the facet must be cut at less than the CA. Because most faceted
stones don’t remain in one position, when the stone is tilted, the
apparent CA to the viewer changes & this causes loss of brilliance
in a stone. The best way to minimize this is to cut the pavilion a
degree or more below the CA.

Dave


#9
Noel, I believe that this is true primarily for diamonds. 

I don’t wish to beat a dead horse, but in my study of faceting, the
process is all about cutting the stone at the proper angles to bounce
the light around inside and back out the top. Light from the back,
if visible, tends to obscure the “sparkle” the faceting creates, just
as light shining in through a window will prevent you from seeing
your reflection off the inside.

The higher the refractivity of the stone, the more brilliance it can
have, if properly cut, so diamonds do this very well and quartz
somewhat less so, but the principle is always the same. Very dark
stones may be cut at the “wrong” angle to allow more light through so
they appear lighter, at the expense of brilliance. “Windowing”,
where some facets at the culet are too shallow, allows light directly
through-- a flaw in the cut. Most of the time in jewelry there isn’t
much light available from the back, except maybe in earrings, so the
window will look dark, not bright, and may show the color of the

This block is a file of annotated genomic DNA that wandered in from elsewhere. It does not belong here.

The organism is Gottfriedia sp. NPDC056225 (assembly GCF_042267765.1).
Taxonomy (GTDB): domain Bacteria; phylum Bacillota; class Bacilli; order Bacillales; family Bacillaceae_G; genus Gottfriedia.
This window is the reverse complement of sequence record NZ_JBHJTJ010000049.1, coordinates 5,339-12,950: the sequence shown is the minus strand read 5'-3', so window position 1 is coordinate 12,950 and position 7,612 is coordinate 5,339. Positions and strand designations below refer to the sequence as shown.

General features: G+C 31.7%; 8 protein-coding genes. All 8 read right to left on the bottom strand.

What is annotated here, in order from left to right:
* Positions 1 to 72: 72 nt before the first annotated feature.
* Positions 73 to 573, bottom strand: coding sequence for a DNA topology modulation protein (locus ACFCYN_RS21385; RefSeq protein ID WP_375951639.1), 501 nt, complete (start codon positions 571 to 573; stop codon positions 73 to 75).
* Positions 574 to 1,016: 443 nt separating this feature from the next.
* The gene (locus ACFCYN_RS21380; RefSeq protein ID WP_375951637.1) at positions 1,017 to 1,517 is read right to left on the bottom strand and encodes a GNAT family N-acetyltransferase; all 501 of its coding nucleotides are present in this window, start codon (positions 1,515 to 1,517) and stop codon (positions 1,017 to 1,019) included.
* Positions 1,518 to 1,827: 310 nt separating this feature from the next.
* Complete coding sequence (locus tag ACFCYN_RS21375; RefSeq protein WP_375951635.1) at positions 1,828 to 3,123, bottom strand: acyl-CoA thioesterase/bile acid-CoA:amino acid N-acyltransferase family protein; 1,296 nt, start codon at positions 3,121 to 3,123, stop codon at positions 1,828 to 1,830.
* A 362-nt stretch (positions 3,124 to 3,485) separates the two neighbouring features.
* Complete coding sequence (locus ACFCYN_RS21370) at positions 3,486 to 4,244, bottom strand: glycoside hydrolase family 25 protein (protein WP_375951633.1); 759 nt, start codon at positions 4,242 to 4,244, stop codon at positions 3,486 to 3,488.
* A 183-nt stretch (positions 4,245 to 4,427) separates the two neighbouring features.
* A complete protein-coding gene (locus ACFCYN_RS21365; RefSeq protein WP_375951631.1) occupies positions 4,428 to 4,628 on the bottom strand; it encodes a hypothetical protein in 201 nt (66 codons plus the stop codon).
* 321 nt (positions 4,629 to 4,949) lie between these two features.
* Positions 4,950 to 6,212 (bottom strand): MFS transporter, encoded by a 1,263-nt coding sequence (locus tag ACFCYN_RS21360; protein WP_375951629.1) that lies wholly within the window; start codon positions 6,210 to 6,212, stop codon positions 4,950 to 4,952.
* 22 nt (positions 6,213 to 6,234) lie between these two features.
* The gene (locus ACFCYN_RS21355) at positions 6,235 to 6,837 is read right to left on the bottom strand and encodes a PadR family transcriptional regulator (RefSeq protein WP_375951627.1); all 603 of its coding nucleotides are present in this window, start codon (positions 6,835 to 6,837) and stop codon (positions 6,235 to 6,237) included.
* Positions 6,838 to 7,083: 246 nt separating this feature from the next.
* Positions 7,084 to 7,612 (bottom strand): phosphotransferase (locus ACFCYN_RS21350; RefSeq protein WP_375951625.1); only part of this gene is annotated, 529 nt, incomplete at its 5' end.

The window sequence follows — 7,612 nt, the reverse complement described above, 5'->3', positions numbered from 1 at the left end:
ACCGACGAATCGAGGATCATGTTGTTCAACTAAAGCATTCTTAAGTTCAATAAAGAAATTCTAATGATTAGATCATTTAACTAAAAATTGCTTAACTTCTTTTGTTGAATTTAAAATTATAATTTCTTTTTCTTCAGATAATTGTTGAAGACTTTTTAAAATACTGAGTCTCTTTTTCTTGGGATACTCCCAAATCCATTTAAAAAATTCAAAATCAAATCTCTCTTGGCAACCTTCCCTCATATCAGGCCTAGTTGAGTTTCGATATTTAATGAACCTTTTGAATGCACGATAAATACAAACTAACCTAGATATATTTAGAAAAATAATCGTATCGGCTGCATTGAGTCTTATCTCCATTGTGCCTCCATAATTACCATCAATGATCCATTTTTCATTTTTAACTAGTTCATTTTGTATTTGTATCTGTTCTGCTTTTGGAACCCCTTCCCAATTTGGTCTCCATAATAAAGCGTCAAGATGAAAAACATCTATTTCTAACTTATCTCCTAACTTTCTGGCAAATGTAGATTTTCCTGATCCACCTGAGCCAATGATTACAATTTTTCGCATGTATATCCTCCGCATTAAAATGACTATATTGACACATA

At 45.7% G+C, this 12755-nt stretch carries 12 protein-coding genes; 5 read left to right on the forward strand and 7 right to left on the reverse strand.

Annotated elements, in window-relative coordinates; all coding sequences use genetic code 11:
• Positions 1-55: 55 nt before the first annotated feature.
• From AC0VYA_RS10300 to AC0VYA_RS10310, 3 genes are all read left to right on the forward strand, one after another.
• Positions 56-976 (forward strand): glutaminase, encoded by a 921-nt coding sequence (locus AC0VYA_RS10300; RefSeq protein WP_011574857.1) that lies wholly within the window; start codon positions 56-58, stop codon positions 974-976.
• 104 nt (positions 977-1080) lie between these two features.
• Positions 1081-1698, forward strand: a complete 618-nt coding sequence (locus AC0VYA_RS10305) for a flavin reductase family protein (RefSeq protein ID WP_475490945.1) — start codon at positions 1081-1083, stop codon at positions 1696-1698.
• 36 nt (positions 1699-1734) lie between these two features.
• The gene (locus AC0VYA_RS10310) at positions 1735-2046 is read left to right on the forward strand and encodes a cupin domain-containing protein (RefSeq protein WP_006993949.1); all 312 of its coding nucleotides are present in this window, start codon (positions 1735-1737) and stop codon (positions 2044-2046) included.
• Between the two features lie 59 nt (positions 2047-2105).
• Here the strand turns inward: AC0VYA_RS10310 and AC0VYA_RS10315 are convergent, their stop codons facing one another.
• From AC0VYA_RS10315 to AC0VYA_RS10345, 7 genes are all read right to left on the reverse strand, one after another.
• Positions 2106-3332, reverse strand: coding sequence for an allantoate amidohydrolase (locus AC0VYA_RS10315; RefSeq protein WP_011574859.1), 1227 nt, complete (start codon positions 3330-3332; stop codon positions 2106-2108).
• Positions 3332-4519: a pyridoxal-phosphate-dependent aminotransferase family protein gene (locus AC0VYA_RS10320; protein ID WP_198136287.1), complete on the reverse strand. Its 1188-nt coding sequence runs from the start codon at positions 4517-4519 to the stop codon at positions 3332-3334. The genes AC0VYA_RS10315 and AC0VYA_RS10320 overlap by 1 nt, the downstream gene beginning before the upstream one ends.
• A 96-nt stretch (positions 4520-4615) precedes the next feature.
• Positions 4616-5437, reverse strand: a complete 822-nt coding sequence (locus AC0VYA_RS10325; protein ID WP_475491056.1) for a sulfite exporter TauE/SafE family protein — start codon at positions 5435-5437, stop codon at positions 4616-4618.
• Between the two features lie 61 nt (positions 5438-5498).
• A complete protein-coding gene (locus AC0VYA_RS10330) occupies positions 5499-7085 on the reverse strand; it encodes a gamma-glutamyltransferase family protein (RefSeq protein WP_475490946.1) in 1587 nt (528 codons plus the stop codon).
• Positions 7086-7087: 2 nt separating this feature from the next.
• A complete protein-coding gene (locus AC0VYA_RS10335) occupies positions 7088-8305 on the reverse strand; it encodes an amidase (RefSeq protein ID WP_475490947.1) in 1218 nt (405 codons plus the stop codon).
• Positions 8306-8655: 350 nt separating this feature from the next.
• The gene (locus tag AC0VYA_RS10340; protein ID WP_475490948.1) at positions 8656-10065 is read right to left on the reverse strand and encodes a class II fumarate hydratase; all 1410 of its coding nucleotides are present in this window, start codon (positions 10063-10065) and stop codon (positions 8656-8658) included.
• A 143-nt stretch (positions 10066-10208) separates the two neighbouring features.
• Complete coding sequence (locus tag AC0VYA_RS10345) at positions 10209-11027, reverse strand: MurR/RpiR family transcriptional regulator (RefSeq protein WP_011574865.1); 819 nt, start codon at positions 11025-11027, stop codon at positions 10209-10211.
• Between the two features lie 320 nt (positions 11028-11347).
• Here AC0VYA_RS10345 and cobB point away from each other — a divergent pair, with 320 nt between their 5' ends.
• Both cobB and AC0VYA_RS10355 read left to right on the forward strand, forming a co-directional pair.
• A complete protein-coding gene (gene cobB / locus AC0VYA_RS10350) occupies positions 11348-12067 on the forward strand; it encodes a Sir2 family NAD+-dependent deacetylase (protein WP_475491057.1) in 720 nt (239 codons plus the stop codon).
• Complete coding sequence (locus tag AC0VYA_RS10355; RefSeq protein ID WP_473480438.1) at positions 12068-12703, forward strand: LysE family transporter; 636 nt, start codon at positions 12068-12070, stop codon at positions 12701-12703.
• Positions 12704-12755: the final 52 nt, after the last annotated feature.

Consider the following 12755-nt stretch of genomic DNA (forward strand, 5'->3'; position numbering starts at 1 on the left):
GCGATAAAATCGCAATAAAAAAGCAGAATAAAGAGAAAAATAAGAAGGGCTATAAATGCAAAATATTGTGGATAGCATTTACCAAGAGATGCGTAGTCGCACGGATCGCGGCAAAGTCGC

metal through, so if this is yellow gold, it may make the stone look
muddy or “off”.

Likewise, gluing a stone in tends to negate the effect of the
pavilion facets, making the stone dull-looking by allowing the light
to leak out the back.

OK, got a little carried away there, but I figure it is better to
offer reasoning and that to just say “Does not!” “Does
too!” ;>)

Noel


#10
but in my study of faceting, the process is all about cutting the
stone at the proper angles to bounce the light around inside and
back out the top. Light from the back 

Noel, all of what you say is essentialy true, and there’s another
post today about RI and critical angle. The problem is that the
majority of stones today are diamond cut or nearly. For an aquamarine
to be cut respecting it’s RI would be something very different - I
don’t know the math on it, but it wouldn’t be diamond cut. I think
people like, and expect, those proportions in any stone. Meaning that
MUCH light in a citrine, for example, is coming through the back and
even the girdle. I also think this whole thread is to some degree
(not the RI part, the metals part) pedantic. Any variation in the
finish behind a set stone, unless it’s really “glassy”, is going to
give infinitesimal results in the apparent look. My solution is
simple - don’t have a back, drill the hole to 80% of the stone width,
which is more proper anyway. One simple test for a (round) CZ,
besides just looking at it, is to turn it upside down over some
newsprint or something. You can see the print through the CZ, but not
a diamond. A graphic illustration of the importance of RI.